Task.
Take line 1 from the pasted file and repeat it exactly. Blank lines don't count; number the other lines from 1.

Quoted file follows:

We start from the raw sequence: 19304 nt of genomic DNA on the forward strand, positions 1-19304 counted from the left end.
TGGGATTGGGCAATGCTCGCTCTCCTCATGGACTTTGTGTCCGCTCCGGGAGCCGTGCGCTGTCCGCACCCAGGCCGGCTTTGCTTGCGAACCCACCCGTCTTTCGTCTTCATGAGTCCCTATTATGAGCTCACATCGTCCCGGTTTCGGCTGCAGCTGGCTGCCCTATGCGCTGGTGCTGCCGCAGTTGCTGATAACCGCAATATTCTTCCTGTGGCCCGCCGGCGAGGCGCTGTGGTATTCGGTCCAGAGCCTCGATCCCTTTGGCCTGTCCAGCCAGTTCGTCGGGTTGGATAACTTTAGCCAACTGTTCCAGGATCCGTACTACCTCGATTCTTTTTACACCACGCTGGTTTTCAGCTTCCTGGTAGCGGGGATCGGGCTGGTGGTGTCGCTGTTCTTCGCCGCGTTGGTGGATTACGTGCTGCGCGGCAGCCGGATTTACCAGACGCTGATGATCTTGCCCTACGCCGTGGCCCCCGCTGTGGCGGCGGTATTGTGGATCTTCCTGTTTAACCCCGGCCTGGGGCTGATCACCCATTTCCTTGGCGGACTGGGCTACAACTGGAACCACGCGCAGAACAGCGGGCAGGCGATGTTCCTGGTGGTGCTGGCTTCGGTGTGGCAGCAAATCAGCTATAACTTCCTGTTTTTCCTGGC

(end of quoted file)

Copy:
We start from the raw sequence: 19304 nt of genomic DNA on the forward strand, positions 1-19304 counted from the left end.